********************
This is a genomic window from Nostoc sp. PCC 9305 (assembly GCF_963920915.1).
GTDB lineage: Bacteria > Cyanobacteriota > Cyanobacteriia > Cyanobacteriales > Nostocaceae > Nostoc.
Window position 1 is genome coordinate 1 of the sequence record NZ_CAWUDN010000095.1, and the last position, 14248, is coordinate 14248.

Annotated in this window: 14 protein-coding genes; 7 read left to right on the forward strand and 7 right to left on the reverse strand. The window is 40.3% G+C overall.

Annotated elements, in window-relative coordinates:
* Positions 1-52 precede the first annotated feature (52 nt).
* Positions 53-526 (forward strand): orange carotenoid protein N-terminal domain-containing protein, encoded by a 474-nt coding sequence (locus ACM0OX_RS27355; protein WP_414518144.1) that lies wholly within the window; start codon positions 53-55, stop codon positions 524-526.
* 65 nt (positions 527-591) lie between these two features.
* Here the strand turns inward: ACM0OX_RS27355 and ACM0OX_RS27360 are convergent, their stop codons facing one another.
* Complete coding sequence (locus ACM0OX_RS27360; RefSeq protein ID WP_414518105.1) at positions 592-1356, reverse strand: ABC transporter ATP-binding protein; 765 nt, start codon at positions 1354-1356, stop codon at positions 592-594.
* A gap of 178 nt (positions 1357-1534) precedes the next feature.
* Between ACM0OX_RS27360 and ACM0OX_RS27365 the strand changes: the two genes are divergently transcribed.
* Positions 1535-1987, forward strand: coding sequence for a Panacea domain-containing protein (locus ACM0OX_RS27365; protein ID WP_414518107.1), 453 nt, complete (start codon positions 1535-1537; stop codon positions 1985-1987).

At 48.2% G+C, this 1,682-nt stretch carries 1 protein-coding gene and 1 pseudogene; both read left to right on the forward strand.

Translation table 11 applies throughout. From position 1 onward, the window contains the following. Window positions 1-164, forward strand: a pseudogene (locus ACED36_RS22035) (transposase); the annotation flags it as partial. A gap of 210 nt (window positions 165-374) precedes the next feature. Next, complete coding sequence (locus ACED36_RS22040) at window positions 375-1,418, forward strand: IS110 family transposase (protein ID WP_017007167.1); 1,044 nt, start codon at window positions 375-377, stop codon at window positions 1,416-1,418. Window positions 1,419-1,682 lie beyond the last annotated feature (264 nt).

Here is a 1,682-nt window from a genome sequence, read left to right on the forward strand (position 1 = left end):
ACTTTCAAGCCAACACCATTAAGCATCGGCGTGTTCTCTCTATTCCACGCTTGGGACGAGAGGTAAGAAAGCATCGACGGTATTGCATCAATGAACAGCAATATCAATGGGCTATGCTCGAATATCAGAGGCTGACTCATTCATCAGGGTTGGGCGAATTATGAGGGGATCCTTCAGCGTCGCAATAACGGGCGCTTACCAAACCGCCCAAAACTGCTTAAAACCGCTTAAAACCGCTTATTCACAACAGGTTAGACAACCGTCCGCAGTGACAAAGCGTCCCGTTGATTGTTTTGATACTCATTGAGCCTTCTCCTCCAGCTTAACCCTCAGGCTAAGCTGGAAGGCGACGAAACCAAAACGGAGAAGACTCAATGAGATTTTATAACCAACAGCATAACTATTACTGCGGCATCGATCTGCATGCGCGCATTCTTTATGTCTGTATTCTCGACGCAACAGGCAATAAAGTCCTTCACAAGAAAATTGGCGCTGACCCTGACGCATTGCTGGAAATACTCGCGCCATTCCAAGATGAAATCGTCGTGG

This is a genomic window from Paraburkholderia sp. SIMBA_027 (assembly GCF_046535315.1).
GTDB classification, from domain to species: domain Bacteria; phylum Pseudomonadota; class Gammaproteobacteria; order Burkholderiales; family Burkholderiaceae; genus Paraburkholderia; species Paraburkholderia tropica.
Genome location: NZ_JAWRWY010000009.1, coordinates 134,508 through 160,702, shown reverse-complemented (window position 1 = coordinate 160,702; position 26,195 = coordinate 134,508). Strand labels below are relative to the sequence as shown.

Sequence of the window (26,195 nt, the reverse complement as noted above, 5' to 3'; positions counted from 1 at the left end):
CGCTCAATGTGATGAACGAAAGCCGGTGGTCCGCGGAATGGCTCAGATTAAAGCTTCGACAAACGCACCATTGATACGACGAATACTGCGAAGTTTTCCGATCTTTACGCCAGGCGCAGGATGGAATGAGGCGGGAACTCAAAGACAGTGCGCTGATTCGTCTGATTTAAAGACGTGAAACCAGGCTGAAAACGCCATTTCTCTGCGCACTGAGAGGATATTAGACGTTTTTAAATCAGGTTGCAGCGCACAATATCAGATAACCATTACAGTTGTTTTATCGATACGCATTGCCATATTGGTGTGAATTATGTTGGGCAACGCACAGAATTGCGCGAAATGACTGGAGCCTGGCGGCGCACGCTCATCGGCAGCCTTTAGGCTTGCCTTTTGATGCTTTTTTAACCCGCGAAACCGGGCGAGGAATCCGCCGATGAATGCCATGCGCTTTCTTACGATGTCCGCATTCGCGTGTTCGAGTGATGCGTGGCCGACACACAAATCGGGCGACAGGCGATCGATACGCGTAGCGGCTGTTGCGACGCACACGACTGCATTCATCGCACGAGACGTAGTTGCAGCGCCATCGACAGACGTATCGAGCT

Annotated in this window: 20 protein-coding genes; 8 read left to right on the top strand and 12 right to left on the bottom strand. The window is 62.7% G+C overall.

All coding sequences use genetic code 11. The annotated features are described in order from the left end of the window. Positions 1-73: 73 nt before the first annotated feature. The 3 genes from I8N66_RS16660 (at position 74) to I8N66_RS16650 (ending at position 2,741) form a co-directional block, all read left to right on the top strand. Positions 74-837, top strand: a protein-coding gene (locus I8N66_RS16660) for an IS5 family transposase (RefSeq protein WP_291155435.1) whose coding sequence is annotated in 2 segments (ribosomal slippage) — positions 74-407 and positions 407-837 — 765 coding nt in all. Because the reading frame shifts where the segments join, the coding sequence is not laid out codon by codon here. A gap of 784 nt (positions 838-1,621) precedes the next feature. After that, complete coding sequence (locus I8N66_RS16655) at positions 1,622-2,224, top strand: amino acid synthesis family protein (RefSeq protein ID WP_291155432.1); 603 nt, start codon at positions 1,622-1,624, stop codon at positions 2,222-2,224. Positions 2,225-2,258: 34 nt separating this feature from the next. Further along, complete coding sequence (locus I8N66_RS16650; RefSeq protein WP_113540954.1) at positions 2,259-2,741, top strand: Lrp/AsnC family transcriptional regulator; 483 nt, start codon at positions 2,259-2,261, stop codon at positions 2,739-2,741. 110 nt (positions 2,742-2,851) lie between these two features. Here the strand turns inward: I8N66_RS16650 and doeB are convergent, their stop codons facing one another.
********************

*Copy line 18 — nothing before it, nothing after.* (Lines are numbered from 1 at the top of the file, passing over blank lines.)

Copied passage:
This is a genomic window from Paraburkholderia sp. SIMBA_027 (assembly GCF_046535315.1).